So not surprisingly, only a few characters that show up are consistently developed, and in some cases I’m not sure that’s a good thing. In this first volume at least, I don’t actually mind how Tatsuya is. Tatsuya is clearly not a Course 2 student, but because practical exams aren’t totally his strong suit, he’s been regulated to Course 2 classes. Now he has to deal with Course 1 students thinking he’s a nothing, and he has to find a way to change that with his seemingly boring but grounded personality.
I do mind Miyuki’s obsession with her brother. It’s not all that interesting, which makes any forced attempts for her to show how obsessed she is with Tatsuya mostly annoying. For two students on the Student Council, Mari Watanabe actually seems like an okay character, but I don’t really get Mayumi, the Student President. Every time she shows up until an event later on closer to the end of Volume 1, she seems to annoy Tatsumi. What makes it hard to get is nothing she’s saying seems clearly wrong, so I can’t tell if this was not translated well, if I’m simply unable to just get what’s going on, or if this was the hint that nagged Tatsumi about who she was in the first place — and I would say it wasn’t executed very well.
Whatever the case, these are probably the only 4 that actually showed personality, whereas anyone else who showed up were one note and not memorable, except whenever confrontations happened between Blooms and Weeds. No one else got developed because more words were spent on describing what it meant to be an officer rather than the person himself. This is a volume that then proceeds to make me think that if they cut some stuff here, then this would be a cleaner, more enjoyable read. It’s not.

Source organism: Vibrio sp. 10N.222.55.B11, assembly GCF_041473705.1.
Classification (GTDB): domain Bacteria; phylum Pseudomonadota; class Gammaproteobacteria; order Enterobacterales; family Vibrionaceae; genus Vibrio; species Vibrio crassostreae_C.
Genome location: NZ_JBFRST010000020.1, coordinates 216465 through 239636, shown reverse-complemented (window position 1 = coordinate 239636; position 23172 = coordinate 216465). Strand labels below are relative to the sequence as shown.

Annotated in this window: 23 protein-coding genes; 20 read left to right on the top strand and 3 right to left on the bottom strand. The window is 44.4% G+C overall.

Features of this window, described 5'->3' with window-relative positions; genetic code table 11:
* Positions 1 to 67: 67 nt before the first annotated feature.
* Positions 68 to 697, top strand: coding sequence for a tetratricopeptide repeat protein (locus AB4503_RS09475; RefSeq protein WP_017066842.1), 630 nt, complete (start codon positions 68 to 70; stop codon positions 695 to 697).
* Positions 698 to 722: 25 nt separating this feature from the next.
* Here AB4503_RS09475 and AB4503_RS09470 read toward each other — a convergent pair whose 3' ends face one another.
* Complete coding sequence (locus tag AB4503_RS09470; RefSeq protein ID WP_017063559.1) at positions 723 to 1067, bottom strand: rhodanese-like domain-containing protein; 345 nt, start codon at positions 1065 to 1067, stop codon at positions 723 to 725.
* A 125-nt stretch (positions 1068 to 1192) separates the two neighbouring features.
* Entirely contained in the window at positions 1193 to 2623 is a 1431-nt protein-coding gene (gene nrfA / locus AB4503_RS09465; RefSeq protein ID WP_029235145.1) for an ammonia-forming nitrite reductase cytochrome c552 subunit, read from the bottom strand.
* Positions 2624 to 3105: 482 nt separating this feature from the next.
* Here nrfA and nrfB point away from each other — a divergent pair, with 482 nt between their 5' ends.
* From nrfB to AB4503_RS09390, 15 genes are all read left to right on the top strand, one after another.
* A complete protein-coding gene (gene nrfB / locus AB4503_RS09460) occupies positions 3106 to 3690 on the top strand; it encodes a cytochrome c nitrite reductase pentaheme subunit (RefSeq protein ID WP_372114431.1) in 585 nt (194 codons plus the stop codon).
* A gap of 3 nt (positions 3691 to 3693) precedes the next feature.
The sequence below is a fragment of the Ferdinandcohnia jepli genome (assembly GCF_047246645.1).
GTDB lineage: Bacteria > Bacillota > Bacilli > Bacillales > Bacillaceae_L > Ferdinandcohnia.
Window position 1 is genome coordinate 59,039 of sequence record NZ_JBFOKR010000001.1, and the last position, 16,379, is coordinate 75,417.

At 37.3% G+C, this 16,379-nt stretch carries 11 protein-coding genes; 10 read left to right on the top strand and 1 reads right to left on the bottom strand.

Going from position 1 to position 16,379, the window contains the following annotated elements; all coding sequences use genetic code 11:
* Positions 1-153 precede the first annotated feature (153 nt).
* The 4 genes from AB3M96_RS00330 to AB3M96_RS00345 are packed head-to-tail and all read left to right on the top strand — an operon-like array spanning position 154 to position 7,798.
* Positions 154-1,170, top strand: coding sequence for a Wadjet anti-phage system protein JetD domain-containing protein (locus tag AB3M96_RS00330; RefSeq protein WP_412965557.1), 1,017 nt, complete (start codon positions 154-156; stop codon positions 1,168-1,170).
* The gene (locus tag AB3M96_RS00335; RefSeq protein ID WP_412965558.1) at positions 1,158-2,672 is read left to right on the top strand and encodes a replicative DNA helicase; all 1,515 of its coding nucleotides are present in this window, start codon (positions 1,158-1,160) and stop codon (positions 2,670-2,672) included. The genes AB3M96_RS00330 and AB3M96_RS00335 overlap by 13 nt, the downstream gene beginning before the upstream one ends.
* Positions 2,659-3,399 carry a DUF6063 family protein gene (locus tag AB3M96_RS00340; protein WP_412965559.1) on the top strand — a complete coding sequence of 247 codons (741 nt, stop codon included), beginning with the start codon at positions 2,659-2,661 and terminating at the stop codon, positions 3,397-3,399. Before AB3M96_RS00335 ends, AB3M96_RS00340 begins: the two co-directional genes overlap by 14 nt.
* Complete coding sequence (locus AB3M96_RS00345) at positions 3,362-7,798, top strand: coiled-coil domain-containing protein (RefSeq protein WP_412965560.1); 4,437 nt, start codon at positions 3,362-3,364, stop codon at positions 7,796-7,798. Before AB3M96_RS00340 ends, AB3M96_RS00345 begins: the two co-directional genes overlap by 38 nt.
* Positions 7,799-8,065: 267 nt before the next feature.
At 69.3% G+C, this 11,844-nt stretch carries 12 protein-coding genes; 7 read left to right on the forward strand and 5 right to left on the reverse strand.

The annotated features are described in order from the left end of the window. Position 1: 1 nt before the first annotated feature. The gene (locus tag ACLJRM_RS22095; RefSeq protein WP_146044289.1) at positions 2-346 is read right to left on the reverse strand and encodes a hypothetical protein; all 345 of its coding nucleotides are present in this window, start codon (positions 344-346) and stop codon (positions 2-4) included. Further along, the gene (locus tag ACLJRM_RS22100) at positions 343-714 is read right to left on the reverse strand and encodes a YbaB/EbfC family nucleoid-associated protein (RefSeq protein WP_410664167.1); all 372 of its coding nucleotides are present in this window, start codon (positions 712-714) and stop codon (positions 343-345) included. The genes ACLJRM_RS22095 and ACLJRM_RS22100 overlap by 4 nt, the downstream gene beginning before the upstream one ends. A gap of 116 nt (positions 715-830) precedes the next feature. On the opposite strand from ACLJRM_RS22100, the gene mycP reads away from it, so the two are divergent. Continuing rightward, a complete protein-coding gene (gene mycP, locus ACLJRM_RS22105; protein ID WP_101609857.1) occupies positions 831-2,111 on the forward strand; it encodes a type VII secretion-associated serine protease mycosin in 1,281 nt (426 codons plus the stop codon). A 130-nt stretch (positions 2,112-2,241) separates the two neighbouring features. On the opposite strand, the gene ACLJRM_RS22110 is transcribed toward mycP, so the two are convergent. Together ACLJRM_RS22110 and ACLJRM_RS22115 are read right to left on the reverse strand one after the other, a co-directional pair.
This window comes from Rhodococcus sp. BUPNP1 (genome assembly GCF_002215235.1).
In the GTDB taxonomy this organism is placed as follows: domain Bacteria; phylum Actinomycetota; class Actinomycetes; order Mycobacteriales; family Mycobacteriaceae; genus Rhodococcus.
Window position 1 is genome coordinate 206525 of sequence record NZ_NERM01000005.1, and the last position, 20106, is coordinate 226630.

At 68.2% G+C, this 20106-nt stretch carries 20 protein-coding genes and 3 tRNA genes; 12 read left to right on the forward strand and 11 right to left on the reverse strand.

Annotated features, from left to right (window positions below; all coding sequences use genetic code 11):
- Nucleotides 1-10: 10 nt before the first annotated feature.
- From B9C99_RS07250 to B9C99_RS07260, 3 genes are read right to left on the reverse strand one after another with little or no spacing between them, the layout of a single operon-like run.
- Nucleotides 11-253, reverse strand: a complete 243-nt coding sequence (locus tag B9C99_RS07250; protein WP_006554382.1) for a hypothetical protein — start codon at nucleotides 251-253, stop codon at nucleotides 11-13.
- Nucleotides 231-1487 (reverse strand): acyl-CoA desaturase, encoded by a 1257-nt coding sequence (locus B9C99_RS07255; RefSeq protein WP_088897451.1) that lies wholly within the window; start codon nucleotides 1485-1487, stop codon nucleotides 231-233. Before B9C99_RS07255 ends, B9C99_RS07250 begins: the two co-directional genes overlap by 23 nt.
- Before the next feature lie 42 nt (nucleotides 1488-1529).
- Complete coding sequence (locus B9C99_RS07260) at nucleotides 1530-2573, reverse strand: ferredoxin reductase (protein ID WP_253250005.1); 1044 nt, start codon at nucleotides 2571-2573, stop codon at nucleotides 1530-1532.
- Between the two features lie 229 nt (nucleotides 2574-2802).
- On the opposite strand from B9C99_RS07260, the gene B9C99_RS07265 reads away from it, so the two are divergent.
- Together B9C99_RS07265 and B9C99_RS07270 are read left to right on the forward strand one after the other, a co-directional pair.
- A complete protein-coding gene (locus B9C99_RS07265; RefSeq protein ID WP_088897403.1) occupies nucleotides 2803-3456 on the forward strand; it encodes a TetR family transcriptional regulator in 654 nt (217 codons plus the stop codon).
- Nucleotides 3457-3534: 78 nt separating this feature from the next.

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I have a feeling this kind of reviews will be par for the course for Mahouka either you will like it or not. At least this was one of more civil reviews. Some of the criticisms online of the series get down right nasty bordering on or fulfilling “Godwin’s Law.”
I actually watched the Anime expecting to hate the entire thing due to the negative reviews on Japanator when it was running (to this day I don’t know if those ever got finished because the whole snarky “Tatsuya is a Marty Stu” angle was funny to me.)
I have since watched the entire Anime all the way through once and the entirety of the Enrollment Arc three times. I can understand if someone does not like the “technobabble” or being squicked out or annoyed by Miyuki fawning over her brother. Or the bland characterization but the amount of weird political stuff that gets heaped at this series has always confused me.
While the allegations of it being “Objectivist” make no sense as it has none of the hallmarks of Rand’s thought (Rational Self-Interest and Egoism as a positive good). I digress though this is a series I really enjoy because it sets up an almost perfect demi-god like being and then asks the question “how does a society deal with such a being?”
Of course, this being only the first volume those ideas have not been fleshed out.
Nor the reasons behind Tatsuya and Miyuki closeness I’ll avoid spoilers but for me, it’s a little deeper than what it first appears to be. I’ve yet to have the novel in my possession I pre-ordered both volumes and expect to get the first volume by the 25th or 29th of April. Also nice to see somebody else take notice of Mari. While Mayumi (see picture below) is my Waifu great to read an even-handed review that doesn’t feel like a political or philosophical “hatchet job”.